Wait! There’s more. Vitamin C also prevents the sun damage that makes your skin produce too much melanin in the first place. Those pesky dark spots won’t come back anytime soon.
Vitamin C Benefit #4: Brightens Skin
Maybe you don’t have dark spots, yet.
But, your skin’s looking all dull and lackluster. Its natural glow has completely disappeared.
That’s a sign your skin isn’t exfoliating as quickly as it used to. Vitamin C can speed that up.
Exfoliation does wonders for your skin. It fades uneven spots, smoothes out rough patches, and brightens the complexion.
If you want your natural glow back, vitamin C’s your guy.
Vitamin C Benefit #5: Treats Sun Damage
Vitamin C is very powerful on its own. But, when it meets together with its friends, vitamin E and ferulic acid, it is unstoppable.
A study conducted by Duke University has found that adding ferulic acid “into a topical solution of 15%l-ascorbic acid and 1%alpha-tocopherol improved chemical stability of the vitamins (C+E) and doubled photoprotection to solar-simulated irradiation of skin from 4-fold to approximately 8-fold as measured by both erythema and sunburn cell formation. This combination of pure natural low molecular weight antioxidants provides meaningful synergistic protection against oxidative stress in skin and should be useful for protection against photoaging and skin cancer.”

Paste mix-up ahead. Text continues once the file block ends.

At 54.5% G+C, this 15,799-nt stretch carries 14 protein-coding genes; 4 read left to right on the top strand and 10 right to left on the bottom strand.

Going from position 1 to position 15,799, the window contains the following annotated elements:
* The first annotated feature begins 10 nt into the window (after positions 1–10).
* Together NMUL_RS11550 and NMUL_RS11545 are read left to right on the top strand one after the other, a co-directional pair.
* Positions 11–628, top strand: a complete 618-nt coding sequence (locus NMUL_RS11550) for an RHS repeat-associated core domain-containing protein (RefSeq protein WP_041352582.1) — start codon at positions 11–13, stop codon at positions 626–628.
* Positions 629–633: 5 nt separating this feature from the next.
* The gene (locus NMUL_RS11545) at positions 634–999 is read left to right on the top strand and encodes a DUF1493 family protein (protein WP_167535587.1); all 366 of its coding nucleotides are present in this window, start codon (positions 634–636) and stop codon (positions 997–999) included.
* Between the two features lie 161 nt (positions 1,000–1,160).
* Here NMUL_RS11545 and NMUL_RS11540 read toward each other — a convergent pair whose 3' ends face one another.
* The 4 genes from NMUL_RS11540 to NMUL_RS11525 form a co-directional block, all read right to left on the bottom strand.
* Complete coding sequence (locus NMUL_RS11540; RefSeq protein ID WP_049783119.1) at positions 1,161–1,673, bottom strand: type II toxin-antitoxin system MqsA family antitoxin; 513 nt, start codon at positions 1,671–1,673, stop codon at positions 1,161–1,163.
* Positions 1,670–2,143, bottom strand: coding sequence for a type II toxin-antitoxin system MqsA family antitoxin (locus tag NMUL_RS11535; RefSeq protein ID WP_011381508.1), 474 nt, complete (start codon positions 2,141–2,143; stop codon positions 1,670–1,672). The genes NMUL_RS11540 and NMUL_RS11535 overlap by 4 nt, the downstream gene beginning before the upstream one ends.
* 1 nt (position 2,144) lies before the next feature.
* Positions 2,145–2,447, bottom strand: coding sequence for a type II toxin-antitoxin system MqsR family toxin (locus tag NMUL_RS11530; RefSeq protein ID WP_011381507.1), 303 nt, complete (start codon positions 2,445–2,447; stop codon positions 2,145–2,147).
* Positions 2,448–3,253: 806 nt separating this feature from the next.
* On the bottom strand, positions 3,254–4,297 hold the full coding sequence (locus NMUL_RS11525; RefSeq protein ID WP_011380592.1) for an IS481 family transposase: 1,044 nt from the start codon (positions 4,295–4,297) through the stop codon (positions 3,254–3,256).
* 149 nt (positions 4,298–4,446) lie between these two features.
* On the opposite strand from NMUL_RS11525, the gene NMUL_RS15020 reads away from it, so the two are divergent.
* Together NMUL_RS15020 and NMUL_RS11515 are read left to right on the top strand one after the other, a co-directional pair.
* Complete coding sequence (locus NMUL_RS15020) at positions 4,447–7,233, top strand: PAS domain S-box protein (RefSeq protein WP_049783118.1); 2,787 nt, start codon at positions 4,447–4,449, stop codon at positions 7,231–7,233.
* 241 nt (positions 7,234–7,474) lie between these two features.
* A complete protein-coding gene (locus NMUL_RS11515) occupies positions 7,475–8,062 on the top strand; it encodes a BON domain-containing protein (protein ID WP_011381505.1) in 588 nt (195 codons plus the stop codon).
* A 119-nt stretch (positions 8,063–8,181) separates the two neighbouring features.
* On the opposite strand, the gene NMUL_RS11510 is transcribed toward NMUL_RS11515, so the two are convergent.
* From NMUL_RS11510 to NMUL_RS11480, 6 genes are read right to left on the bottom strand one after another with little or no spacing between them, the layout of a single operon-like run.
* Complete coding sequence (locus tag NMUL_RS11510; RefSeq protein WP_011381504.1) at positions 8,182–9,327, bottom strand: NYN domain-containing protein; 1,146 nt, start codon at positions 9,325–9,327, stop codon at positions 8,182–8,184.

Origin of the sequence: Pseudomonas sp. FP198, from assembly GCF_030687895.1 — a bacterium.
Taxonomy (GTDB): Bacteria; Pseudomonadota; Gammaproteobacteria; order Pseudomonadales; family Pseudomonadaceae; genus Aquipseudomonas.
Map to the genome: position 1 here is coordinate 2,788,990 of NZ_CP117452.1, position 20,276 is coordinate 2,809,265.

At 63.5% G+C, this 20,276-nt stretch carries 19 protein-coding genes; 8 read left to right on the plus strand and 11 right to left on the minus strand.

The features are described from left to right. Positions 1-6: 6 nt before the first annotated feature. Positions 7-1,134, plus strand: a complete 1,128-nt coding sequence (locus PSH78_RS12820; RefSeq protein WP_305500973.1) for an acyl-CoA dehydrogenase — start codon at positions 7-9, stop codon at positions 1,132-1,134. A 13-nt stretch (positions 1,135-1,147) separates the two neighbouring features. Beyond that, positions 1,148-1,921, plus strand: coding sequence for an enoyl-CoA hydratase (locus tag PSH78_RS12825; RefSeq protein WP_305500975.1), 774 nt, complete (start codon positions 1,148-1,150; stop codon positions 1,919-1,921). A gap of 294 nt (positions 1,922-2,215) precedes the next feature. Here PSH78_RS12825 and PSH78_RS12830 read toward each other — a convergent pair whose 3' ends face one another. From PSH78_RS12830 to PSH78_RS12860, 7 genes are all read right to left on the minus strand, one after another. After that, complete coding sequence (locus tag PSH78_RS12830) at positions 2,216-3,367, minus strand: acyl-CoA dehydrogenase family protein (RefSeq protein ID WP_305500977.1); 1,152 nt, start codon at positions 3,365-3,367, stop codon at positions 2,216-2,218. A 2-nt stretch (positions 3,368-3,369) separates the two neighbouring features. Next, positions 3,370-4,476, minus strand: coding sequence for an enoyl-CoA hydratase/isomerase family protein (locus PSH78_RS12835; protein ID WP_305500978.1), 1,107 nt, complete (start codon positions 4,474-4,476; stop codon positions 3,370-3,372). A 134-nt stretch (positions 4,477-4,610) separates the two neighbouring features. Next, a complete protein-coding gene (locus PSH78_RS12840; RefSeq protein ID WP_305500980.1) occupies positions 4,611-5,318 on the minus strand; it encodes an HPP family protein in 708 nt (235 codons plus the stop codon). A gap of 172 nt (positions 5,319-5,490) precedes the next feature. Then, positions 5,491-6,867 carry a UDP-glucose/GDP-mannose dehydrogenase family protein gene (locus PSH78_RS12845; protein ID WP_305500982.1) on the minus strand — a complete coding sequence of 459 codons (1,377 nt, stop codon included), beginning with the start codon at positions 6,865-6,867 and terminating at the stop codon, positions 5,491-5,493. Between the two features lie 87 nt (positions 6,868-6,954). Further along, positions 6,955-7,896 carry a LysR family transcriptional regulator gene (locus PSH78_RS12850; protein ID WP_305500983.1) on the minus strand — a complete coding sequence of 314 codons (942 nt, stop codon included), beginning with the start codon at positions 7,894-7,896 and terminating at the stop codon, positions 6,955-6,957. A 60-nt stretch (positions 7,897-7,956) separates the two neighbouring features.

Translation: vitamin C + vitamin E + ferulic acid boost one another’s effectiveness and the protection your sunscreen gives you.
Where’s The Catch?
Vitamin C is a pain to formulate with. Both the ph and carrier system must be right or it won’t be able to penetrate your skin. If it can’t get in, it won’t work as well.
The concentration must be right, too. Too little and it won’t do anything for you. Too much and it’ll irritate your skin.
Are There Any Side Effects?
Yep. Nothing’s perfect, you know. So, what’s wrong with it?
- Irritation: if you use it too much, too often, it may irritate your skin (especially, if it’s sensitive)
- Stability: pure vitamin C is very unstable. When exposed to light, air and heat, it loses its effectiveness (its derivates are more stable, but less effective).
If vitamin C turns yellow or brown, it means it is starting to lose all its anti-aging goodness.
Related: Can You Still Use Your Vitamin C Serum After It’s Turned Brown?
What Are The Best Products With Vitamin C?
- Drunk Elephant C-Firma Day Serum ($80.00/£67.00): available at Cult Beauty, Sephora and SpaceNK
- Paula’s Choice C15 Booster ($49.00): available at Feel Unique, Nordstrom and Paula’s Choice
- Skinceuticals CE Ferulic ($166.00): available at Adore Beauty, Blue Mercury and Dermstore
Shop Vitamin C Serums
The Bottom Line
Vitamin C is one of the anti-aging superstars you should include in your skincare routine. It keeps wrinkles away, firms your skin, fades dark spots and even treats sun damage. What more could a girl ask for?
Are you already using vitamin C in your skincare routine? Share your experience in the comments below.
A very informative post, indeed..
I agree on the last paragraph 🙂 Getting everything in moderate is way better.
.-= Shuu´s last blog ..Oh-My-Blush! Part 2: NYX Powder Blush Natural =-.